by Rick Remender, Jerome Opeña, Matt Hollingsworth and Rus Wooton
Seven to Eternity is something that… is hard to explain. Maybe that’s some of the rust talking (for lack of reviews from yours truly lately, not from these fine creators) or maybe that’s because this book is something else. Forgetting the story completely for a moment and doing this review thing a little differently than normal, let’s just talk about the visuals because for Seven to Eternity that’s, really, what hits you first. Even after you read the opening journal entry, for lack of a better term, Jerome Opeña and Matt Hollingsworth slap you in the face and demand your attention.
Opeña’s line work is the best of his career. And we’re talking about a guy with an insanely good resume who’s worked with some amazing characters, both his own and from other companies. Seven to Eternity feels like Remender and Opeña sat down and said, “Let’s just do some crazy shit and see what happens” and then Opeña went and literally drew some of the craziest shit he could come up with without being immediately placed in a padded room. Even in black and white (we’ll get to colors momentarily) these pages would blow any comic fan worth their salt away. They’re that good. It’s not even something describable, really, because it feels like it’s on a completely different level. Of course, nothing pushes those pencils and inks even further like Matt Hollingsworth colors.
From the very first panel, Hollingsworth slaps you in the face with an Eisner-winning palette. By panel three, if you’re not already blown out of the water, you might want to quit on comics altogether and stick with novels and your own imagination. Hollingsworth’s colors, page after page, intensify the already detailed and imaginative world to levels we rarely get to see in comics. It’s something that really needs to be studied and used as a measuring stick for future comics. Plus, plus, those letters from Rus Wooton? It’s yet another layer to the delicious, multifaceted cake that is Seven to Eternity. Most people pass over the letters on their comic books like it’s nothing and no work really went into it, but that’s a terrible view of the world. All parts of a completed comic take skill, patience and expertise and should be treated accordingly. But, enough preachy review, you get enough of that, no doubt. The point here is that, much like his fellow creators on this book, Wooton appears to go above and beyond and really make the letters leap off the page. They’re different; it’s a thing of beauty that adds depth to each character that speaks, and even something as simple as the comic book staple: the narratives.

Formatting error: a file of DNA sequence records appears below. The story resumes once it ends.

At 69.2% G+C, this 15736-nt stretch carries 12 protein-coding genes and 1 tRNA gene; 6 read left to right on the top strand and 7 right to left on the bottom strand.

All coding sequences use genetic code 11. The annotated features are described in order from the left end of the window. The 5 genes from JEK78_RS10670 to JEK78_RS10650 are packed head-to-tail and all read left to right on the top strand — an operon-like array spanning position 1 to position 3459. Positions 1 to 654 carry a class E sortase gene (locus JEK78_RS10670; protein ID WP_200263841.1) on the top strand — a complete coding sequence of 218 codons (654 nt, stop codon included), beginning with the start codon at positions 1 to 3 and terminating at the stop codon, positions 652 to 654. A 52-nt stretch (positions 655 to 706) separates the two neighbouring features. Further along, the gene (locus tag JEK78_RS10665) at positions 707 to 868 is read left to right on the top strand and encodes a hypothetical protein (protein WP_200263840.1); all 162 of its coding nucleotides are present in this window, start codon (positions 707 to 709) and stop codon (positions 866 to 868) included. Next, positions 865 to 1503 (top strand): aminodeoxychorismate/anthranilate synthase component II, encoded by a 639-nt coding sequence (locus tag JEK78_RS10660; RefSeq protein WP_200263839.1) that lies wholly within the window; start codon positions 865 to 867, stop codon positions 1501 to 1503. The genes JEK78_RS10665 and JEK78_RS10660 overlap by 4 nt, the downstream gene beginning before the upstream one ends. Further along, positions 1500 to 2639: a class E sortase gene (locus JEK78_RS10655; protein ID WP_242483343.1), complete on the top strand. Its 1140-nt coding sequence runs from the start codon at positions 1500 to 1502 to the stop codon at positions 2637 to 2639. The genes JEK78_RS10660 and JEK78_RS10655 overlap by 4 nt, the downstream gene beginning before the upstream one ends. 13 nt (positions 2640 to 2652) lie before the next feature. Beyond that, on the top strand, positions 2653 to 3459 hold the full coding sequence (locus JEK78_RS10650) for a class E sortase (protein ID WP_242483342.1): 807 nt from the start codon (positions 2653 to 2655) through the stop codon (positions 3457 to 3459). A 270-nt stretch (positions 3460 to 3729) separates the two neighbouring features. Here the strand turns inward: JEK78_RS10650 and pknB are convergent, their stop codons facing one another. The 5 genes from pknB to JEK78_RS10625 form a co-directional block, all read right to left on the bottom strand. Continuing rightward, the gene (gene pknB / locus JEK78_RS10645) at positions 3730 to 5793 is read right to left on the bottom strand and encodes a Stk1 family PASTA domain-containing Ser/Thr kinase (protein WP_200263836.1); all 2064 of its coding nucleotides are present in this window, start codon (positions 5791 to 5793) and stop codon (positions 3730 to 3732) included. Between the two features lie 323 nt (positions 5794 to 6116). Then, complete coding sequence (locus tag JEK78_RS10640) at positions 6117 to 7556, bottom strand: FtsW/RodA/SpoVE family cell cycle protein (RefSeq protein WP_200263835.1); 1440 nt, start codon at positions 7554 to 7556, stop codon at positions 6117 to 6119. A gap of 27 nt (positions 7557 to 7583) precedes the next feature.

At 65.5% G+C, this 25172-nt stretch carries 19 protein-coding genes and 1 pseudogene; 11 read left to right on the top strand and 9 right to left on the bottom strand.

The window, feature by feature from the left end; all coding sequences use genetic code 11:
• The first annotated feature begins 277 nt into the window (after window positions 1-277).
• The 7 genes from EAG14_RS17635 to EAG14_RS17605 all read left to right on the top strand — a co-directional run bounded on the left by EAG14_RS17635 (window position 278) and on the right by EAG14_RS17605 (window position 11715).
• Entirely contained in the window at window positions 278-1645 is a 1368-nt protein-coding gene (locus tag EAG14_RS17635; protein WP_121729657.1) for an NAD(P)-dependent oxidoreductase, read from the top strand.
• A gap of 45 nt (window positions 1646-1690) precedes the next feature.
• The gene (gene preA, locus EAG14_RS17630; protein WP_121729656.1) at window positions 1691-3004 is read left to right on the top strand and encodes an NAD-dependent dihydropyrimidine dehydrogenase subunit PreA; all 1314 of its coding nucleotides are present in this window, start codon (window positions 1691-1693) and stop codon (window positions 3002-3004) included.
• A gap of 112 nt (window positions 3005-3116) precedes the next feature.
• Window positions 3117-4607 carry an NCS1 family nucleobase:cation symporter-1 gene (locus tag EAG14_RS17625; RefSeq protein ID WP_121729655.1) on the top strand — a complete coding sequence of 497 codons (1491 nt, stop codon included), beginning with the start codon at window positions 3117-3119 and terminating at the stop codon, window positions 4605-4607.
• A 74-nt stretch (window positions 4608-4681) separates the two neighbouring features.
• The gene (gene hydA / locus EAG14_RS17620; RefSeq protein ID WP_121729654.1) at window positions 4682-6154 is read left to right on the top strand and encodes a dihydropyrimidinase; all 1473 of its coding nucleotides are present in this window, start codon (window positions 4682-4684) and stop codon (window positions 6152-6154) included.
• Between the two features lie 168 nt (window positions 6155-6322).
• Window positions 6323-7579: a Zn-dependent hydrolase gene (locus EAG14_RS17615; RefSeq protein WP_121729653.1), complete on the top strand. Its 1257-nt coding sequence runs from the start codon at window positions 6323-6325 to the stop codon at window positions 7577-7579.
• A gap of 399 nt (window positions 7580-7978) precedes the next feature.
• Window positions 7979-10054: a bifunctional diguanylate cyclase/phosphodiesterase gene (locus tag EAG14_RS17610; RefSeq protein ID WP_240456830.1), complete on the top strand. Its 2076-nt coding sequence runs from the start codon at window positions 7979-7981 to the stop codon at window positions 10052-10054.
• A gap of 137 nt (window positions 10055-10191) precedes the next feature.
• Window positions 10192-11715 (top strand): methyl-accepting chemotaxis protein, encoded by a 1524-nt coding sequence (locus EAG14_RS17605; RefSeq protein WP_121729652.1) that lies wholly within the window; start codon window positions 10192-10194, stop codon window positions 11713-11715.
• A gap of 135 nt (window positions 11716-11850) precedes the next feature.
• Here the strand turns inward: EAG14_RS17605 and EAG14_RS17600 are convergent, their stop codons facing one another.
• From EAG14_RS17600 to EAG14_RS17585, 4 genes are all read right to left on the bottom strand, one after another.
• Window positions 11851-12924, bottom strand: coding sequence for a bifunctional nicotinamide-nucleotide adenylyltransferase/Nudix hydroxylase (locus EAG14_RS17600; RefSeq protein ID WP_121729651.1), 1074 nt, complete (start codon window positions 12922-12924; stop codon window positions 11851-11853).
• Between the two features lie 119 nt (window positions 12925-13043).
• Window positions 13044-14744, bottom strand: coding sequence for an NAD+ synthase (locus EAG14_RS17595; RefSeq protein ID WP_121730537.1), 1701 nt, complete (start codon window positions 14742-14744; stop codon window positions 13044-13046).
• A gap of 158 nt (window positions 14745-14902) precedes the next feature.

Now: the story. This is Rick freakin’ Remender here. What else do you need to know? Fear Agent, Strange Girl, The End League, Black Science, Deadly Class, Low, Tokyo Ghost… do we have to continue here? Do we even need to continue here? Do we need to get into the rich character work that Remender has already put into this impressive first issue? Or the complex world he’s built with a history all its own? Okay, maybe we need to stop stating everything in the form of a question. Regardless, this is Rick Remender we’re talking about here and there is literally no downside to a book with his name on it.
Seven to Eternity has started off on the right foot and so far it’s setting itself up to be another feather in Remender’s overly feather filled cap. Opeña, Hollingsworth and Wooten, together, craft pages that only come around on rare occasions these days and even if you’re not into this genre of comics (epic fantasy action), you’ll get more than your money’s worth just staring, drooling and getting lost in these panels and character designs. Look, this book is shaping up to be something special–even with a resume like Remender has, and the books he and the rest of this crew have done. If you’re looking for something new to check out, Seven to Eternity should be on your list. Also, any of the books mentioned before. Seriously. In Remender we trust.